Module Practice and Quiz

6.4.1

What did I learn in this module?

Purpose of the Data Link Layer

The data link layer of the OSI model (Layer 2) prepares network data for the physical network. The data link layer is responsible for network interface card (NIC) to network interface card communications. Without the data link layer, network layer protocols such as IP, would have to make provisions for connecting to every type of media that could exist along a delivery path. The IEEE 802 LAN/MAN data link layer consists of the following two sublayers: LLC and MAC. The MAC sublayer provides data encapsulation through frame delimiting, addressing, and error detection. Router interfaces encapsulate the packet into the appropriate frame. A suitable media access control method is used to access each link. Engineering organizations that define open standards and protocols that apply to the network access layer include: IEEE, ITU, ISO, and ANSI.

Topologies

The two types of topologies used in LAN and WAN networks are physical and logical. The data link layer “sees” the logical topology of a network when controlling data access to the media. The logical topology influences the type of network framing and media access control used. Three common types of physical WAN topologies are: point-to-point, hub and spoke, and mesh. Physical point-to-point topologies directly connect two end devices (nodes). Adding intermediate physical connections may not change the logical topology. In multi-access LANs, nodes are interconnected using star or extended star topologies. In this type of topology, nodes are connected to a central intermediary device. Physical LAN topologies include: star, extended star, bus, and ring. Half-duplex communications exchange data in one direction at a time. Full-duplex sends and receives data simultaneously. Two interconnected interfaces must use the same duplex mode or there will be a duplex mismatch creating inefficiency and latency on the link. Ethernet LANs and WLANs are examples of multi-access networks. A multi-access network is a network that can have multiple nodes accessing the network simultaneously. Some multi-access networks require rules to govern how devices share the physical media. There are two basic access control methods for shared media: contention-based access and controlled access. In contention-based multi-access networks, all nodes are operating in half-duplex. There is a process if more than one device transmits at the same time. Examples of contention-based access methods include: CSMA/CD for bus-topology Ethernet LANs and CSMA/CA for WLANs.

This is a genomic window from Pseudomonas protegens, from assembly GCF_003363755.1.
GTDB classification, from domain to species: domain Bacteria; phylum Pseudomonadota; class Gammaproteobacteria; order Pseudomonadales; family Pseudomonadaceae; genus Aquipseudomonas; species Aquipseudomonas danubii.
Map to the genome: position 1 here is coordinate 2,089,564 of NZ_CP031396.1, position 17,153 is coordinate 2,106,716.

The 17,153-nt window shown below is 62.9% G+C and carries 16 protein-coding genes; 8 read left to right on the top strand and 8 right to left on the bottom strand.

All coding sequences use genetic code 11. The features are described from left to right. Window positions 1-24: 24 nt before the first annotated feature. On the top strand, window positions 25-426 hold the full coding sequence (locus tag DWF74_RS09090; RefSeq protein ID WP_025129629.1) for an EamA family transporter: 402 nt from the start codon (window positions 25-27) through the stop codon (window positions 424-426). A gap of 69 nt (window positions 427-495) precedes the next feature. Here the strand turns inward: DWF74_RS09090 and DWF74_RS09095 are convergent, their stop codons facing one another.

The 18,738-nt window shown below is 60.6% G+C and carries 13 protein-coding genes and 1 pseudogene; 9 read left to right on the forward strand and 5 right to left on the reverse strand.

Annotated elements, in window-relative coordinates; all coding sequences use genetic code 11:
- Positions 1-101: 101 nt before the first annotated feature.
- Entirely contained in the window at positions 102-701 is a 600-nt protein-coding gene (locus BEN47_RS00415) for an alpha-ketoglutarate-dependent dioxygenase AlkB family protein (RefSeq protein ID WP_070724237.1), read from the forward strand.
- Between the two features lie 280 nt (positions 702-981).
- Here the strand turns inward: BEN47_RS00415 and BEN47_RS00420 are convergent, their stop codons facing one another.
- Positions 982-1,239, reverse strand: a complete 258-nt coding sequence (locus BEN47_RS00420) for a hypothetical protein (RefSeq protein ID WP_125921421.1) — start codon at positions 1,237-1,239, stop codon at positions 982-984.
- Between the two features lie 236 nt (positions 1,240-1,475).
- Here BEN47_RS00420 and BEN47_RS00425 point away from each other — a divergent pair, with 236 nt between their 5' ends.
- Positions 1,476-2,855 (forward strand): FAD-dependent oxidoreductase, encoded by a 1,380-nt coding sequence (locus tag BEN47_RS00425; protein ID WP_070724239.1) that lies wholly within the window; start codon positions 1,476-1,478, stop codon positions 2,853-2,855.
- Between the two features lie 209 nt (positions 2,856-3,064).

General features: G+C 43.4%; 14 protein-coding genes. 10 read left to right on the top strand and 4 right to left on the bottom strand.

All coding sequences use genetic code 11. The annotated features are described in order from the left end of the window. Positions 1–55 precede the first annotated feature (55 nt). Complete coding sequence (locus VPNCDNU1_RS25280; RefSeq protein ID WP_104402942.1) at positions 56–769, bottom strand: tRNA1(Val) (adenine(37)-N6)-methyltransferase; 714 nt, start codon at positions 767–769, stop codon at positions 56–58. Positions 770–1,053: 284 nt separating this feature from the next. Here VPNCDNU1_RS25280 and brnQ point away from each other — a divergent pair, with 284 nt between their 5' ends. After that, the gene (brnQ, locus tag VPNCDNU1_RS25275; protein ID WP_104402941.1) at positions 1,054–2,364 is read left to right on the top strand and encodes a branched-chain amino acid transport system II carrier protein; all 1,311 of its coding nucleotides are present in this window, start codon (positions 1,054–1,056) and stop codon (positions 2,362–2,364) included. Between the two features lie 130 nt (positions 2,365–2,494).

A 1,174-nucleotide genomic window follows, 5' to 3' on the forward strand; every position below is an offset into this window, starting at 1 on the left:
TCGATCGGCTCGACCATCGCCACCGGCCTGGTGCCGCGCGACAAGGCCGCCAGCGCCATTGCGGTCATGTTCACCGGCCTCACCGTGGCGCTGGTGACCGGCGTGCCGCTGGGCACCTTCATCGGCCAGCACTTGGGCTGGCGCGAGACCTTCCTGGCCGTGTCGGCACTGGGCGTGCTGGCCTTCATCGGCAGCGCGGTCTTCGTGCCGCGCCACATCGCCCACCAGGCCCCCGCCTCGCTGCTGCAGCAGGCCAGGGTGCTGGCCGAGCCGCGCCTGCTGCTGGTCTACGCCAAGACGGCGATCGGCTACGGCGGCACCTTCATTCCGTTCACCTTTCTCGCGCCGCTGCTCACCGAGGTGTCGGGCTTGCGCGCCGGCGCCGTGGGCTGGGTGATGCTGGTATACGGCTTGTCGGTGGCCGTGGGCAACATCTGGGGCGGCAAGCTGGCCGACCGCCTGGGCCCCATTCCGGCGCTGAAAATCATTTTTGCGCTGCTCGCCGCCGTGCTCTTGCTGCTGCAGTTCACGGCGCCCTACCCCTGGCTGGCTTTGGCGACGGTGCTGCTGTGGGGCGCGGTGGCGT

Data Link Frame

The data link layer prepares the encapsulated data (usually an IPv4 or IPv6 packet) for transport across the local media by encapsulating it with a header and a trailer to create a frame. The data link protocol is responsible for NIC-to-NIC communications within the same network. There are many different data link layer protocols that describe data link layer frames, each frame type has three basic parts: header, data, and trailer. Unlike other encapsulation protocols, the data link layer appends information in the trailer. There is no one frame structure that meets the needs of all data transportation across all types of media. Depending on the environment, the amount of control information needed in the frame varies to match the access control requirements of the media and logical topology. Frame fields include: frame start and stop indicator flags, addressing, type, control, data, and error detection. The data link layer provides addressing used to transport a frame across shared local media. Device addresses at this layer are physical addresses. Data link layer addressing is contained within the frame header and specifies the frame destination node on the local network. The data link layer address is only used for local delivery. In a TCP/IP network, all OSI Layer 2 protocols work with IP at OSI Layer 3. However, the Layer 2 protocol used depends on the logical topology and the physical media. Each protocol performs media access control for specified Layer 2 logical topologies. The Layer 2 protocol that is used for a particular network topology is determined by the technology used to implement that topology. Data link layer protocols include: Ethernet, 802.11 Wireless, PPP, HDLC, and Frame Relay.

6.4.2 Module Quiz – Data Link Layer